Friday, July 9, 2010

where two or three

This is the group of believers we have been worshiping with.
For years they met here, in the carport of the home of one of the families who attends.

They are a sweet group of people, and have been warm and hospitable to us.

Just last week they began renting a room at a local seminary each Sunday, since they found that the carport surroundings were too distracting for some.

Our family will sort of miss the roosters crowing, the cats wandering around under the chairs and over the tin roof, ants climbing over our feet, the neighbor sweeping her drive, the geckos climbing the walls, and the cries of the vendors passing by.

They also used to have, in addition to a morning service and Sunday School, a weekly lunch potluck. Now that will just be once a month. It's been a good time to practice our language a bit, and to begin building more relationships with local people. It's also giving us more appreciation for the universality of the church, as we worship the Lord with believers of another tongue!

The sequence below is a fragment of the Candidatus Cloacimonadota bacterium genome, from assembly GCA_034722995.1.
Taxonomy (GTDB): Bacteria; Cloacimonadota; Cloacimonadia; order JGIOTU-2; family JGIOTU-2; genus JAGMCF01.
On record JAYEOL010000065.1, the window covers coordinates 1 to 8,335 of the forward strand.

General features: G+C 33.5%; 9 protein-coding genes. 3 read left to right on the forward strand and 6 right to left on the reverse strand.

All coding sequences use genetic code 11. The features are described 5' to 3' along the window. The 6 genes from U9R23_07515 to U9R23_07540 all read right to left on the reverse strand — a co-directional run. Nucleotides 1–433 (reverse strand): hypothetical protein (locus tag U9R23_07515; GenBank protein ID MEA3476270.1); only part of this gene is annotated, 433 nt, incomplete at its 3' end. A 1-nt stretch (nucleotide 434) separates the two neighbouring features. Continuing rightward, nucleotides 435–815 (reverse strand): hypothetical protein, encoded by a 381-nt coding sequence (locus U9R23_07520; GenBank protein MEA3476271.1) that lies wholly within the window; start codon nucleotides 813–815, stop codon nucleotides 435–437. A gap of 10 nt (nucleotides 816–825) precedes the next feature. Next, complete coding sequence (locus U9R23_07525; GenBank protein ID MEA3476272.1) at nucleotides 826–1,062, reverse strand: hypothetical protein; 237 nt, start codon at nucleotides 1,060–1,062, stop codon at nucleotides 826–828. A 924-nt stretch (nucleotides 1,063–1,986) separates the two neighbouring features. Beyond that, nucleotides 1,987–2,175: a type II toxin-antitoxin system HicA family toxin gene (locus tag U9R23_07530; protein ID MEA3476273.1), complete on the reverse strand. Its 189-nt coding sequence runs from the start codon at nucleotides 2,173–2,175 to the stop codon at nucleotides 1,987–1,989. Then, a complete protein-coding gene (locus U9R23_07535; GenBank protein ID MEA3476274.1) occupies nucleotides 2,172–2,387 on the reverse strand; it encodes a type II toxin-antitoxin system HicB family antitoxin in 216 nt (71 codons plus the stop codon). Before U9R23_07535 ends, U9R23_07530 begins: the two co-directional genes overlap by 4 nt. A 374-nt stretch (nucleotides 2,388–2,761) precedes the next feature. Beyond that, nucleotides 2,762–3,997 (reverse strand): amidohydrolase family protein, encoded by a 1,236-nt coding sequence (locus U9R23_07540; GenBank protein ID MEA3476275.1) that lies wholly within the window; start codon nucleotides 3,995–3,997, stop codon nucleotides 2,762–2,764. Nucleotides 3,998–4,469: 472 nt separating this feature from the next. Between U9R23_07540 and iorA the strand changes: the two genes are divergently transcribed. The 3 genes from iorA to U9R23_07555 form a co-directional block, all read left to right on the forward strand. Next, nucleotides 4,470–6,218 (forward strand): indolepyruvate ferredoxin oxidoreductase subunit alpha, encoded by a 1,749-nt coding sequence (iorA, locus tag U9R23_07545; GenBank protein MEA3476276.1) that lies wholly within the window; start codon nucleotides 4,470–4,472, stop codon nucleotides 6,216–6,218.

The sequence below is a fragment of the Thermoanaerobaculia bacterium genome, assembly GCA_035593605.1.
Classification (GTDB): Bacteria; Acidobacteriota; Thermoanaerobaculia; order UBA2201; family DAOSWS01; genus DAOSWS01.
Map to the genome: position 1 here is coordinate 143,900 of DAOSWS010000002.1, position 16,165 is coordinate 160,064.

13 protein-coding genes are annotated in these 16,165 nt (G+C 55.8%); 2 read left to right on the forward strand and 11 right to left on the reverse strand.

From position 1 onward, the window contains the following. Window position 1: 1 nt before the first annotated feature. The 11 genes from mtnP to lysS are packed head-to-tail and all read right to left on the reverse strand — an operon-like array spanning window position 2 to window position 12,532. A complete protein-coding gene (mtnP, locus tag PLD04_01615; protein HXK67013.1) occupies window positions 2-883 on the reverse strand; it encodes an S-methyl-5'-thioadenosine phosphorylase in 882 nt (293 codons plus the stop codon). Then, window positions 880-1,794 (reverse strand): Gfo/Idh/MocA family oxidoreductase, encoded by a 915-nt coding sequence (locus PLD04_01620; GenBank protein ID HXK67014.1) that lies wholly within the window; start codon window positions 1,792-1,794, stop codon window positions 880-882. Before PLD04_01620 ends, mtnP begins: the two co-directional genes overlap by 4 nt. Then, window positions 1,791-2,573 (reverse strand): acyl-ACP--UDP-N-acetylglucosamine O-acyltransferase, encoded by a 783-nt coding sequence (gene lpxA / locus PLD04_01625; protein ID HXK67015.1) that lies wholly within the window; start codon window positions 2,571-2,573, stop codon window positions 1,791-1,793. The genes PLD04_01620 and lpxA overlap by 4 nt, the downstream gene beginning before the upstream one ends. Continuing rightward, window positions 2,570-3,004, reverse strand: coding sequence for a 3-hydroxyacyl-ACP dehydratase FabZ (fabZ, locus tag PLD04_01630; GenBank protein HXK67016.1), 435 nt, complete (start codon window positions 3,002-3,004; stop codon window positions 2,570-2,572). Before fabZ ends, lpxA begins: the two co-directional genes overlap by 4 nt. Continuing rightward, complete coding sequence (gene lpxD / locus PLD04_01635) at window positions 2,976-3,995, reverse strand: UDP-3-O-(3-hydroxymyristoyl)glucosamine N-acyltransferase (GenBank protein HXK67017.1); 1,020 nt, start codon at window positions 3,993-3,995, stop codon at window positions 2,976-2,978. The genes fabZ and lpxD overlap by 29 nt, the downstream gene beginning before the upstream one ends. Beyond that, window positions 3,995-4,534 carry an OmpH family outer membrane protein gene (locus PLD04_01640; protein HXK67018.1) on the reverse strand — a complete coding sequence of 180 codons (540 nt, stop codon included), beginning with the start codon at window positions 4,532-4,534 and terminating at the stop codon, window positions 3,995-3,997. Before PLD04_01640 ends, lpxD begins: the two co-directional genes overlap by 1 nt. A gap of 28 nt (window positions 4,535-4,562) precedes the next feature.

"All nations whom You have made shall come and worship before You, O Lord, and they shall glorify Your name."
Psalm 86:9

Wednesday, July 7, 2010

rice or bread?

"Maayong hapon," we greeted the taxi driver as we stepped into his cab, giving directions in Cebuano.  He turned in surprise.  Not many westerners learn this Filipino language.  Foreigners usually speak Tagalog, the national language.  "Do you know Cebuano?" he queried.  The rest of our ride featured a series of rapid-fire questions and comments.

At one point he asked, "Do your children eat rice? Or bread?" "Okay," I thought, "it's a simple cultural question. Will your western kids tolerate eating our traditional staple?"

Amy digs into a plate of rice
I began to answer that yes, our children eat rice, though in all honesty, any one of us would be happy to trade a bowl of rice for a slice of freshly baked bread. My mind swept back momentarily to fondly recall the warm homemade cappuccino muffins we had for breakfast, the cheesy homemade pizza from the night before, the pancakes and buttery rolls we eat more often than rice.